Artificial intelligence, Deep learning, Machine learning, Electrocardiogram.


The number of cases of cardiovascular diseases (CVDs) has nearly doubled during the last 30 years, a raise from 271 million cases in 1990 to 523 million cases in 2019, which has directly and increasingly impacted the number of CVDrelated deaths, from 12.1 million in 1990 adding up to 18.6 million in 2019 [1]. Article publication related to the use of artificial intelligence (AI) aimed at clinical decision support, electrocardiogram (ECG) classification and cardiovascular anomalies diagnosis has heightened in the latest years, leading the scientific community to gather intervention-intended clinical evidence resourcing to this technology in clinical trials. Studies in cardiology are mostly focused on binary classification to distinguish between normal and abnormal heartbeat, normal and premature ventricular beats (PVBs), normal and diseased beats. Other studies additionally follow labeling rule classification recommendations, such as AAMI standards (normal, supra-ventricular, ventricular, fusion and unknown beats).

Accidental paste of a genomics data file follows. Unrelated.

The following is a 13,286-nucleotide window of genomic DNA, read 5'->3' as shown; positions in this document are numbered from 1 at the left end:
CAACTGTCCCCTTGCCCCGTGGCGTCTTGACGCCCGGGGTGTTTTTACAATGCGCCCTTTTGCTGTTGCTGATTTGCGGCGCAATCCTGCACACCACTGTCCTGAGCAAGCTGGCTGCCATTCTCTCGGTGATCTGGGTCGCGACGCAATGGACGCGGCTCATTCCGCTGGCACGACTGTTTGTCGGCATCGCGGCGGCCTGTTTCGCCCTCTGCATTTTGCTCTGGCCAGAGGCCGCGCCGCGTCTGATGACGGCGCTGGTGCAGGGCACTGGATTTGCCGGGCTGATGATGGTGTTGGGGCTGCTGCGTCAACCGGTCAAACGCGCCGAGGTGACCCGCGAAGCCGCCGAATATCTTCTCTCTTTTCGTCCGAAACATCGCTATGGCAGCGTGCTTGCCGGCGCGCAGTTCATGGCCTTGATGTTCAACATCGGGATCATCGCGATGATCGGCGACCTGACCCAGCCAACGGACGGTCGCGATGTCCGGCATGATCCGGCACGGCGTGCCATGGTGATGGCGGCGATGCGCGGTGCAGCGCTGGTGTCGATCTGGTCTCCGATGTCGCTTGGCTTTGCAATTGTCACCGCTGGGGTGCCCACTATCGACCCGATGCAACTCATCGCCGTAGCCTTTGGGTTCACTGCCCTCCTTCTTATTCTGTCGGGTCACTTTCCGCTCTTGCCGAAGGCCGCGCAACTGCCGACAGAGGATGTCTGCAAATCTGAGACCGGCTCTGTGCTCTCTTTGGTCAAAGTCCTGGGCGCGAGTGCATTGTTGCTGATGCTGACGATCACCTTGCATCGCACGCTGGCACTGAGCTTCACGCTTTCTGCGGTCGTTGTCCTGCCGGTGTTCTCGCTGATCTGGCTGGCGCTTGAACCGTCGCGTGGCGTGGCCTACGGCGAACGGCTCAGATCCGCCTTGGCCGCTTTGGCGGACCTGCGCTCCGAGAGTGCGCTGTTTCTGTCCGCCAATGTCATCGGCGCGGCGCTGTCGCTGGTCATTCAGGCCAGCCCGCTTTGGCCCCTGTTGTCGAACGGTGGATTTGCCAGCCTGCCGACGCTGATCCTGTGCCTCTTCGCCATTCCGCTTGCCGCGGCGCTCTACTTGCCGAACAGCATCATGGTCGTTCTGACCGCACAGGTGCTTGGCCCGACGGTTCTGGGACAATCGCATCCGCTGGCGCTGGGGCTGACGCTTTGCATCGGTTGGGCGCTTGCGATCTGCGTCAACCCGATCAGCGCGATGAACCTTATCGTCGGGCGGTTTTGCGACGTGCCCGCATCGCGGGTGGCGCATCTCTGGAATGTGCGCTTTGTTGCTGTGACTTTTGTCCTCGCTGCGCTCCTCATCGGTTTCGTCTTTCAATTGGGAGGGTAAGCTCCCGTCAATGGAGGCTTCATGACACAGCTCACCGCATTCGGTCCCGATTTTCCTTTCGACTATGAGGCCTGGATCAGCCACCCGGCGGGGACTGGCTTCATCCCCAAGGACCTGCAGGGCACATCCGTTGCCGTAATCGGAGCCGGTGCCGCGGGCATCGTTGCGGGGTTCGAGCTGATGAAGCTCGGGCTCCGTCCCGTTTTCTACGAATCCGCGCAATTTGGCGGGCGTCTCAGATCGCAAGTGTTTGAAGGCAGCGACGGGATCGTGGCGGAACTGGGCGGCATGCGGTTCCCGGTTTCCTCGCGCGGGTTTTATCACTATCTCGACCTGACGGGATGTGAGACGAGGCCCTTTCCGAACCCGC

In most studies, signal processing is made directly on the machine, taking ECG recordings into account, which allows for the identification of time-dependent abnormalities, such as heartbeat morphology alterations in time or heartbeat rate alterations. Following the best international-standard guidelines and their recommended practices is extremely important for medical software validation, mainly the ones involving the use of AI algorithms, which is essential to guaranteeing both safety and effectiveness.

Safety and effectiveness analysis is imperative to the validation process of health intervention propositions. Regarding medical software’s, the aforesaid process can be guaranteed by acknowledging the best guidelines put forth by international scientific societies, such as TRIPOD-AI and PROBAST-AI, in order to evaluate the study quality and interpret its findings, potentially reducing research waste. In this context, the purpose of this paper is to detect with high sensitivity abnormalities on the electrocardiogram, in comparison to reports by specialized physicians. With this, we look forward to developing an AI system that improves screening of patients with potential electrocardiogram-traceable cardiovascular anomalies.